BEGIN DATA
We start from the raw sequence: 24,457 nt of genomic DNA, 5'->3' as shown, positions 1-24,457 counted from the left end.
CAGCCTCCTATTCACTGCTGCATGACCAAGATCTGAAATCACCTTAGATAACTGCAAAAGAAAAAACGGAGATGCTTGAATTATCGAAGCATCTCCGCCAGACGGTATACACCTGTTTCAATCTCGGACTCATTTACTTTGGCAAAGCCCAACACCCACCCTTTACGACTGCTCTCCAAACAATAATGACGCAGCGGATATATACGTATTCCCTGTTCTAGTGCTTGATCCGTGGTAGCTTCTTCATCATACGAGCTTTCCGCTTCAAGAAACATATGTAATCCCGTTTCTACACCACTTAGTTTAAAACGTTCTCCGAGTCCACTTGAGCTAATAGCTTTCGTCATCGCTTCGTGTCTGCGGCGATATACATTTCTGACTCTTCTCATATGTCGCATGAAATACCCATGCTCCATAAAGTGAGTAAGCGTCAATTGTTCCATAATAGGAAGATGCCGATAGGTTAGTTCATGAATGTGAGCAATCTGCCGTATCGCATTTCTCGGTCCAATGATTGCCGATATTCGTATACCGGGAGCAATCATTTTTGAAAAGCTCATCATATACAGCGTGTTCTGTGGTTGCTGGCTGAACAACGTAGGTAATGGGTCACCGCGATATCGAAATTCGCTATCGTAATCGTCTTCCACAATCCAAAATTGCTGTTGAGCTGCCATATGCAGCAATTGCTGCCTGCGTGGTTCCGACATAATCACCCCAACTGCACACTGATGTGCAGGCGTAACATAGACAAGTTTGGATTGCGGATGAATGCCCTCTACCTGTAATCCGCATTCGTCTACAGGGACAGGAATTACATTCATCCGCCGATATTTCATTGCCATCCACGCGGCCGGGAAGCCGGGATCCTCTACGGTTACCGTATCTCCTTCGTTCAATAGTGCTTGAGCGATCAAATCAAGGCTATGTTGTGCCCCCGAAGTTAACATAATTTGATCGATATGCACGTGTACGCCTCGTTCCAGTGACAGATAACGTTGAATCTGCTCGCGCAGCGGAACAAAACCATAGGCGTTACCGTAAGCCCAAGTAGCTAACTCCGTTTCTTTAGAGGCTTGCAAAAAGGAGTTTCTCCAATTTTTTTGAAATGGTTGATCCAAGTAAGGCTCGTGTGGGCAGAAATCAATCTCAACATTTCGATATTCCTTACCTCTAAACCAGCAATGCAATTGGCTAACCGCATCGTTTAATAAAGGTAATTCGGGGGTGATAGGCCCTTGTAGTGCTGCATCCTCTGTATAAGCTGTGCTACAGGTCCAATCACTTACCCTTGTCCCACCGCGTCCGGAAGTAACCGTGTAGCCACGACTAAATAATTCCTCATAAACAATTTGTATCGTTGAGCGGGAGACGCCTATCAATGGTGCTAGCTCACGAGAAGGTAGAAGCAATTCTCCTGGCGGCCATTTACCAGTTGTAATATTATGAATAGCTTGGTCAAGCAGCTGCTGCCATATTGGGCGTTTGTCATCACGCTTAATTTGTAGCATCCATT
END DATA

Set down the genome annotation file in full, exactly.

We start from the raw sequence: 24,457 nt of genomic DNA, 5'->3' as shown, positions 1-24,457 counted from the left end.
CAGCCTCCTATTCACTGCTGCATGACCAAGATCTGAAATCACCTTAGATAACTGCAAAAGAAAAAACGGAGATGCTTGAATTATCGAAGCATCTCCGCCAGACGGTATACACCTGTTTCAATCTCGGACTCATTTACTTTGGCAAAGCCCAACACCCACCCTTTACGACTGCTCTCCAAACAATAATGACGCAGCGGATATATACGTATTCCCTGTTCTAGTGCTTGATCCGTGGTAGCTTCTTCATCATACGAGCTTTCCGCTTCAAGAAACATATGTAATCCCGTTTCTACACCACTTAGTTTAAAACGTTCTCCGAGTCCACTTGAGCTAATAGCTTTCGTCATCGCTTCGTGTCTGCGGCGATATACATTTCTGACTCTTCTCATATGTCGCATGAAATACCCATGCTCCATAAAGTGAGTAAGCGTCAATTGTTCCATAATAGGAAGATGCCGATAGGTTAGTTCATGAATGTGAGCAATCTGCCGTATCGCATTTCTCGGTCCAATGATTGCCGATATTCGTATACCGGGAGCAATCATTTTTGAAAAGCTCATCATATACAGCGTGTTCTGTGGTTGCTGGCTGAACAACGTAGGTAATGGGTCACCGCGATATCGAAATTCGCTATCGTAATCGTCTTCCACAATCCAAAATTGCTGTTGAGCTGCCATATGCAGCAATTGCTGCCTGCGTGGTTCCGACATAATCACCCCAACTGCACACTGATGTGCAGGCGTAACATAGACAAGTTTGGATTGCGGATGAATGCCCTCTACCTGTAATCCGCATTCGTCTACAGGGACAGGAATTACATTCATCCGCCGATATTTCATTGCCATCCACGCGGCCGGGAAGCCGGGATCCTCTACGGTTACCGTATCTCCTTCGTTCAATAGTGCTTGAGCGATCAAATCAAGGCTATGTTGTGCCCCCGAAGTTAACATAATTTGATCGATATGCACGTGTACGCCTCGTTCCAGTGACAGATAACGTTGAATCTGCTCGCGCAGCGGAACAAAACCATAGGCGTTACCGTAAGCCCAAGTAGCTAACTCCGTTTCTTTAGAGGCTTGCAAAAAGGAGTTTCTCCAATTTTTTTGAAATGGTTGATCCAAGTAAGGCTCGTGTGGGCAGAAATCAATCTCAACATTTCGATATTCCTTACCTCTAAACCAGCAATGCAATTGGCTAACCGCATCGTTTAATAAAGGTAATTCGGGGGTGATAGGCCCTTGTAGTGCTGCATCCTCTGTATAAGCTGTGCTACAGGTCCAATCACTTACCCTTGTCCCACCGCGTCCGGAAGTAACCGTGTAGCCACGACTAAATAATTCCTCATAAACAATTTGTATCGTTGAGCGGGAGACGCCTATCAATGGTGCTAGCTCACGAGAAGGTAGAAGCAATTCTCCTGGCGGCCATTTACCAGTTGTAATATTATGAATAGCTTGGTCAAGCAGCTGCTGCCATATTGGGCGTTTGTCATCACGCTTAATTTGTAGCATCCATT